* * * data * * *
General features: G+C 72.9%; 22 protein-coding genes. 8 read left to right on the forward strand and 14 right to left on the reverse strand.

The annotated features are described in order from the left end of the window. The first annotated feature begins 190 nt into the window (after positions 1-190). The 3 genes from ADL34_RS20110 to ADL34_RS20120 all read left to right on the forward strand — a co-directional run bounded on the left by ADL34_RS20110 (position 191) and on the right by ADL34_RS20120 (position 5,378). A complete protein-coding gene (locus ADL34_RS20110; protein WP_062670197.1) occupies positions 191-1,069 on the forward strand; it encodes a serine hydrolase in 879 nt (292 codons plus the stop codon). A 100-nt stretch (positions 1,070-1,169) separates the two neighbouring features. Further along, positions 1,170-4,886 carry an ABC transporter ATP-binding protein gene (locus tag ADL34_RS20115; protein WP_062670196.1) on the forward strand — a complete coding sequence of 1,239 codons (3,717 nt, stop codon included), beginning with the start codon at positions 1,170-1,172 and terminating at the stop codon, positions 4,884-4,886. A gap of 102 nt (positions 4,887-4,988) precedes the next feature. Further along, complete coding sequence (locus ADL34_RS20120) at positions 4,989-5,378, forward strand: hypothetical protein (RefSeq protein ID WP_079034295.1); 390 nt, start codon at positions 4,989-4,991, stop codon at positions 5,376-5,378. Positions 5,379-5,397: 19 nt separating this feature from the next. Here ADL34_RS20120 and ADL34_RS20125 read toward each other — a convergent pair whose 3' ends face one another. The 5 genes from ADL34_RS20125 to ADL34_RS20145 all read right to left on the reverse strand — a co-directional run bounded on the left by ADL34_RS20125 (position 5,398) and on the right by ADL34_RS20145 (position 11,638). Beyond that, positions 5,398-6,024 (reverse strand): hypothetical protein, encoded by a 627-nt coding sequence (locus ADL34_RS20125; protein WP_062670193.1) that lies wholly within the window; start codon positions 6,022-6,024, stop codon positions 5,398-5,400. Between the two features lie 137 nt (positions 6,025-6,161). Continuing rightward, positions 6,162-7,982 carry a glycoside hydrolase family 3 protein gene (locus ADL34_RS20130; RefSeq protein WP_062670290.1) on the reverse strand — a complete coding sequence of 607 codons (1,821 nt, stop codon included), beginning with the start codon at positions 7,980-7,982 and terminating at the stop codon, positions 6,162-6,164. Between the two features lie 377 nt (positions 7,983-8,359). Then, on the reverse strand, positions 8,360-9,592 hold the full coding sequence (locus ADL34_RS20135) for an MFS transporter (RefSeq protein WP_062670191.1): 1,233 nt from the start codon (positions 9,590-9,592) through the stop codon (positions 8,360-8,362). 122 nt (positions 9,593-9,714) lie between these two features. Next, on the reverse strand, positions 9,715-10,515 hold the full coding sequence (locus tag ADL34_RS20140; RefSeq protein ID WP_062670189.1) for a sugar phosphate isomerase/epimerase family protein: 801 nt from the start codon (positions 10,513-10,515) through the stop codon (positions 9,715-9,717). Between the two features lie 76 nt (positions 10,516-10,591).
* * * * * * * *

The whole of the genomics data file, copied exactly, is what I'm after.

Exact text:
General features: G+C 72.9%; 22 protein-coding genes. 8 read left to right on the forward strand and 14 right to left on the reverse strand.

The annotated features are described in order from the left end of the window. The first annotated feature begins 190 nt into the window (after positions 1-190). The 3 genes from ADL34_RS20110 to ADL34_RS20120 all read left to right on the forward strand — a co-directional run bounded on the left by ADL34_RS20110 (position 191) and on the right by ADL34_RS20120 (position 5,378). A complete protein-coding gene (locus ADL34_RS20110; protein WP_062670197.1) occupies positions 191-1,069 on the forward strand; it encodes a serine hydrolase in 879 nt (292 codons plus the stop codon). A 100-nt stretch (positions 1,070-1,169) separates the two neighbouring features. Further along, positions 1,170-4,886 carry an ABC transporter ATP-binding protein gene (locus tag ADL34_RS20115; protein WP_062670196.1) on the forward strand — a complete coding sequence of 1,239 codons (3,717 nt, stop codon included), beginning with the start codon at positions 1,170-1,172 and terminating at the stop codon, positions 4,884-4,886. A gap of 102 nt (positions 4,887-4,988) precedes the next feature. Further along, complete coding sequence (locus ADL34_RS20120) at positions 4,989-5,378, forward strand: hypothetical protein (RefSeq protein ID WP_079034295.1); 390 nt, start codon at positions 4,989-4,991, stop codon at positions 5,376-5,378. Positions 5,379-5,397: 19 nt separating this feature from the next. Here ADL34_RS20120 and ADL34_RS20125 read toward each other — a convergent pair whose 3' ends face one another. The 5 genes from ADL34_RS20125 to ADL34_RS20145 all read right to left on the reverse strand — a co-directional run bounded on the left by ADL34_RS20125 (position 5,398) and on the right by ADL34_RS20145 (position 11,638). Beyond that, positions 5,398-6,024 (reverse strand): hypothetical protein, encoded by a 627-nt coding sequence (locus ADL34_RS20125; protein WP_062670193.1) that lies wholly within the window; start codon positions 6,022-6,024, stop codon positions 5,398-5,400. Between the two features lie 137 nt (positions 6,025-6,161). Continuing rightward, positions 6,162-7,982 carry a glycoside hydrolase family 3 protein gene (locus ADL34_RS20130; RefSeq protein WP_062670290.1) on the reverse strand — a complete coding sequence of 607 codons (1,821 nt, stop codon included), beginning with the start codon at positions 7,980-7,982 and terminating at the stop codon, positions 6,162-6,164. Between the two features lie 377 nt (positions 7,983-8,359). Then, on the reverse strand, positions 8,360-9,592 hold the full coding sequence (locus ADL34_RS20135) for an MFS transporter (RefSeq protein WP_062670191.1): 1,233 nt from the start codon (positions 9,590-9,592) through the stop codon (positions 8,360-8,362). 122 nt (positions 9,593-9,714) lie between these two features. Next, on the reverse strand, positions 9,715-10,515 hold the full coding sequence (locus tag ADL34_RS20140; RefSeq protein ID WP_062670189.1) for a sugar phosphate isomerase/epimerase family protein: 801 nt from the start codon (positions 10,513-10,515) through the stop codon (positions 9,715-9,717). Between the two features lie 76 nt (positions 10,516-10,591).